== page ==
After 42 years in the business, 35 of them at WFAA, how did you get the sense that it was time to retire? I really started to think about it three years ago, when I broke my jaw. I was having an implant put in, and the dentist told me, “Make sure you don’t eat anything hard.” Well, I like French bread a lot. I bit into it and I noticed that the crunch seemed kind of strange. During the recovery, that’s when I had time to sit back and think that this really is a changing environment, not just here locally but in the media, in general. It’s become much more of a “watch me” rather than “watch this” kind of environment. So I was like, well, I worked on this degree for a long time. Maybe it’s time to make that move.
It’s a Ph.D., yes? Yeah. In history of ideas. It’s an interdisciplinary degree that they have at UTD. You pick three fields, and mine were American political thought and digital media and how people cross borders and that sort of thing throughout history.
I don’t see how that stuff applies to anything that’s going on now, John. Seems totally irrelevant. It was a waste of time and money on your part to study that. But you mentioned political thought. We’ve got a really crowded race for Dallas mayor. You thinking about jumping in? Oh, Lord, no. Lord, no. No, no. It has never crossed my mind to run for office. I have no interest in something like that.
You learned from Brett Shipp’s political flameout? You don’t want any part of that? [laughs] I knew that Brett was passionate about what he wanted to do and what he wanted to say. And I wish him well. But, again, I’m not necessarily sure that I’m the person who has those kind of answers for people.
When you think of all the years that you’ve worked in Dallas, what is the story that you’ll most vividly remember? Oh, the shooting of the police officers in downtown. The two most difficult years I had in Dallas were 1988 and 1996. In ’88, we had five police officers killed. People on all sides were using the deaths of those officers to advance their thoughts of the direction of the city. Which I thought then, and still believe, was a horrible thing. And ’96 was similar simply because of some of the same issues we’re dealing with now. It’s a sad thing. It really is a sad thing.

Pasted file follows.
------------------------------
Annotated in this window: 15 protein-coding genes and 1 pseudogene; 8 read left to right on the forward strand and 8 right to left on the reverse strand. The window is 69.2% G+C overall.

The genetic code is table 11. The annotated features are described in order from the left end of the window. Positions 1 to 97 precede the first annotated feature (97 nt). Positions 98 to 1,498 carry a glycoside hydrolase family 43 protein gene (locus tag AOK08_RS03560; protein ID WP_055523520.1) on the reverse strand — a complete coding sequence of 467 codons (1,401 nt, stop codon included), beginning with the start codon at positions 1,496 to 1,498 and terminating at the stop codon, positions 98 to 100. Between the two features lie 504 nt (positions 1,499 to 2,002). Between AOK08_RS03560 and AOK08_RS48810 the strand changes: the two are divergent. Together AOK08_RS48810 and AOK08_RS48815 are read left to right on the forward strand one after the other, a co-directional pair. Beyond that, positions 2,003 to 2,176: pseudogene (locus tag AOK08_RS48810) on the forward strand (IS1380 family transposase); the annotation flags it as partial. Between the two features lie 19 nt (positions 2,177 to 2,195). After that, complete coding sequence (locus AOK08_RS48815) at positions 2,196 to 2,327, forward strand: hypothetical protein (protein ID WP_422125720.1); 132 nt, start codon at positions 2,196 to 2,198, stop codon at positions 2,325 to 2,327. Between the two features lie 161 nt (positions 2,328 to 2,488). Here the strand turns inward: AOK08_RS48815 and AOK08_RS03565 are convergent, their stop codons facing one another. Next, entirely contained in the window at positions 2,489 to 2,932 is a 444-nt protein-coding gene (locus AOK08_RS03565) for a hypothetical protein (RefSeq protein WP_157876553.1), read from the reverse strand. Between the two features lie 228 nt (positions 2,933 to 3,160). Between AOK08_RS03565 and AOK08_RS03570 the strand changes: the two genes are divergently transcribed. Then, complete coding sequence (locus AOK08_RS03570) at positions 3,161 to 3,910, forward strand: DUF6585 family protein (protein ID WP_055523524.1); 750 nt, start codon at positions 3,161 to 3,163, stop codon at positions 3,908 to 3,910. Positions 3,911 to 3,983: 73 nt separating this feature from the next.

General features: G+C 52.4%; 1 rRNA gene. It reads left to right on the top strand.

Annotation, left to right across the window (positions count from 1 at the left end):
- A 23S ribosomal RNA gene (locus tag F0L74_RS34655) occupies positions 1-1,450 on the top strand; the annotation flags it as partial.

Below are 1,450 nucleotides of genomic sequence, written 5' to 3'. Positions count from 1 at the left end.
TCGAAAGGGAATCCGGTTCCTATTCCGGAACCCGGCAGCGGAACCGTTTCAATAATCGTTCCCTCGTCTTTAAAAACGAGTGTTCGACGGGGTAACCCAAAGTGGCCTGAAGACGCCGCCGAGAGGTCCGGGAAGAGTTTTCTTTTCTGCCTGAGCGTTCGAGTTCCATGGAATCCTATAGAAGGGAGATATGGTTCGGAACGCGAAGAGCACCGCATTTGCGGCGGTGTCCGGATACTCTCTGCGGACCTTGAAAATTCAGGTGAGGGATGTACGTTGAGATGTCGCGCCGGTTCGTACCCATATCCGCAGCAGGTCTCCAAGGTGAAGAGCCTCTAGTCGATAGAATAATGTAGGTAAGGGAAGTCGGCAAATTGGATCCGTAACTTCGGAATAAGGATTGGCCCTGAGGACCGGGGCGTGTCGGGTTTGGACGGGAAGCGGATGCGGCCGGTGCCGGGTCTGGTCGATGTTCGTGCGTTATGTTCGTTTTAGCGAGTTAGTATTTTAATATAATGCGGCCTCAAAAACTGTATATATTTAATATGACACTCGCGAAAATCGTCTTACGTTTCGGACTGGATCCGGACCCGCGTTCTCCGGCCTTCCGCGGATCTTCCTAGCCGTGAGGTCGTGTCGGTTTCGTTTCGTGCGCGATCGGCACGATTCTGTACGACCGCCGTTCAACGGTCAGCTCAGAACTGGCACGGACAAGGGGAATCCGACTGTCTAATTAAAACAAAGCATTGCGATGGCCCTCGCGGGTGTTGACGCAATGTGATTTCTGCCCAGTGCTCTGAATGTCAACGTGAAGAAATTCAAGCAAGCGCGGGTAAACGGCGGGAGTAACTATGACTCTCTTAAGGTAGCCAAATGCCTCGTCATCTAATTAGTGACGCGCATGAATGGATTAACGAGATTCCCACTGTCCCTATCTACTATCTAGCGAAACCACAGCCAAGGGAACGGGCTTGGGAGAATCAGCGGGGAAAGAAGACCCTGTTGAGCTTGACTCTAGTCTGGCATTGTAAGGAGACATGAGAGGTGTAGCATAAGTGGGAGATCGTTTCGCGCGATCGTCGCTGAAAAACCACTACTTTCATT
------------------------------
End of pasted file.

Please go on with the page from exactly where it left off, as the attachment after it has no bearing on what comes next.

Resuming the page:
In 1991 D Magazine put you on the cover for a profile. We said that you were, at least symbolically, the most influential person of color in the city. How has Dallas changed—or has it—since 1991? Oh, goodness. In every city in the country, some issues continue to evolve. As far as my being influential, I think the change is in how we elect the City Council. The city’s leadership certainly makes many people of color much more influential than me.
It’s mid-January as we talk. Have you thought about how you’re going to sign off on your last newscast, on March 1? I’m halfway through writing that. I will probably rewrite it three or four times and add some ideas and that sort of thing. But, yeah, I think about that. I really do love this city. I know that people fuss and scream about all the kinds of problems that we have here. But then I look at Chicago and I look at Los Angeles and New York, and they got the same problems we got. The difference is, I think, if you have honest people in a room here, they may sit down and have a fistfight, but they at least come out with some solutions. And that, to me, makes a big difference.
You gonna be able to keep it together, not cry? Probably not. I’m a pretty emotional guy.